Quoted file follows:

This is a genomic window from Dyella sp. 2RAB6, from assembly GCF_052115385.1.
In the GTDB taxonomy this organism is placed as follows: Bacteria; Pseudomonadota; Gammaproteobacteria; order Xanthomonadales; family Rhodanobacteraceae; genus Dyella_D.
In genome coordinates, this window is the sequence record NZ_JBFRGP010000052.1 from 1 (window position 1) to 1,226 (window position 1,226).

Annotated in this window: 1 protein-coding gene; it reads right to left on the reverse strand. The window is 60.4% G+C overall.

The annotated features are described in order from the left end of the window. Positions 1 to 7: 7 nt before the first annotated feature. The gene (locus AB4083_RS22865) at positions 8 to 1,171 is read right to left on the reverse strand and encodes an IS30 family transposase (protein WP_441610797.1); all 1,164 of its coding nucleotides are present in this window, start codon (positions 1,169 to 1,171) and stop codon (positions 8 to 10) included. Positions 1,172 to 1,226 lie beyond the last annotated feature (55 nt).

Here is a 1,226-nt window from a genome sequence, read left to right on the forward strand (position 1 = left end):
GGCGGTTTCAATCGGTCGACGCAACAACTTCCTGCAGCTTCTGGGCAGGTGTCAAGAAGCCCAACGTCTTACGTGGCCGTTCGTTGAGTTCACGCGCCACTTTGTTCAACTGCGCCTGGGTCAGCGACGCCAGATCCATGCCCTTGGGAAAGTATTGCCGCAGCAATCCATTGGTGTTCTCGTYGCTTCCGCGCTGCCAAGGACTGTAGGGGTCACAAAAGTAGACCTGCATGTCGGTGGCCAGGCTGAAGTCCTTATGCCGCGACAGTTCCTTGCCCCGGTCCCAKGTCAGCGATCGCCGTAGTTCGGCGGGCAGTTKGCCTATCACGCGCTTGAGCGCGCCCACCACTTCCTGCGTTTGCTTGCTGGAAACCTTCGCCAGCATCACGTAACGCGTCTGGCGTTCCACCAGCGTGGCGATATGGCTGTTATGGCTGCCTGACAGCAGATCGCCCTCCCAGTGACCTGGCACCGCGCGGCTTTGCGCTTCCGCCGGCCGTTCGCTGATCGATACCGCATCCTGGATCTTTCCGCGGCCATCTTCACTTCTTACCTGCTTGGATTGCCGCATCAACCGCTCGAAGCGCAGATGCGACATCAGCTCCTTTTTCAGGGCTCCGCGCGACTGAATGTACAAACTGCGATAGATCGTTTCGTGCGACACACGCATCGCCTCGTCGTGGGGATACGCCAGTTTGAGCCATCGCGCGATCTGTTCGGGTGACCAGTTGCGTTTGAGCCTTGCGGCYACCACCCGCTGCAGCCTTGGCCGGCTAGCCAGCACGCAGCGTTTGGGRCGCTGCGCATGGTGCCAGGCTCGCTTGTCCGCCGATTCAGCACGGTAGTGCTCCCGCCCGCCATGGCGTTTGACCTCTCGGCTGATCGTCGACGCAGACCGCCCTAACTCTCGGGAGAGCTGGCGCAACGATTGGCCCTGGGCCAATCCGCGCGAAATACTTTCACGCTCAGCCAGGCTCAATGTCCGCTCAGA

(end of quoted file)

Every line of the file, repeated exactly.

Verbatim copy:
This is a genomic window from Dyella sp. 2RAB6, from assembly GCF_052115385.1.
In the GTDB taxonomy this organism is placed as follows: Bacteria; Pseudomonadota; Gammaproteobacteria; order Xanthomonadales; family Rhodanobacteraceae; genus Dyella_D.
In genome coordinates, this window is the sequence record NZ_JBFRGP010000052.1 from 1 (window position 1) to 1,226 (window position 1,226).

Annotated in this window: 1 protein-coding gene; it reads right to left on the reverse strand. The window is 60.4% G+C overall.

The annotated features are described in order from the left end of the window. Positions 1 to 7: 7 nt before the first annotated feature. The gene (locus AB4083_RS22865) at positions 8 to 1,171 is read right to left on the reverse strand and encodes an IS30 family transposase (protein WP_441610797.1); all 1,164 of its coding nucleotides are present in this window, start codon (positions 1,169 to 1,171) and stop codon (positions 8 to 10) included. Positions 1,172 to 1,226 lie beyond the last annotated feature (55 nt).

Here is a 1,226-nt window from a genome sequence, read left to right on the forward strand (position 1 = left end):
GGCGGTTTCAATCGGTCGACGCAACAACTTCCTGCAGCTTCTGGGCAGGTGTCAAGAAGCCCAACGTCTTACGTGGCCGTTCGTTGAGTTCACGCGCCACTTTGTTCAACTGCGCCTGGGTCAGCGACGCCAGATCCATGCCCTTGGGAAAGTATTGCCGCAGCAATCCATTGGTGTTCTCGTYGCTTCCGCGCTGCCAAGGACTGTAGGGGTCACAAAAGTAGACCTGCATGTCGGTGGCCAGGCTGAAGTCCTTATGCCGCGACAGTTCCTTGCCCCGGTCCCAKGTCAGCGATCGCCGTAGTTCGGCGGGCAGTTKGCCTATCACGCGCTTGAGCGCGCCCACCACTTCCTGCGTTTGCTTGCTGGAAACCTTCGCCAGCATCACGTAACGCGTCTGGCGTTCCACCAGCGTGGCGATATGGCTGTTATGGCTGCCTGACAGCAGATCGCCCTCCCAGTGACCTGGCACCGCGCGGCTTTGCGCTTCCGCCGGCCGTTCGCTGATCGATACCGCATCCTGGATCTTTCCGCGGCCATCTTCACTTCTTACCTGCTTGGATTGCCGCATCAACCGCTCGAAGCGCAGATGCGACATCAGCTCCTTTTTCAGGGCTCCGCGCGACTGAATGTACAAACTGCGATAGATCGTTTCGTGCGACACACGCATCGCCTCGTCGTGGGGATACGCCAGTTTGAGCCATCGCGCGATCTGTTCGGGTGACCAGTTGCGTTTGAGCCTTGCGGCYACCACCCGCTGCAGCCTTGGCCGGCTAGCCAGCACGCAGCGTTTGGGRCGCTGCGCATGGTGCCAGGCTCGCTTGTCCGCCGATTCAGCACGGTAGTGCTCCCGCCCGCCATGGCGTTTGACCTCTCGGCTGATCGTCGACGCAGACCGCCCTAACTCTCGGGAGAGCTGGCGCAACGATTGGCCCTGGGCCAATCCGCGCGAAATACTTTCACGCTCAGCCAGGCTCAATGTCCGCTCAGA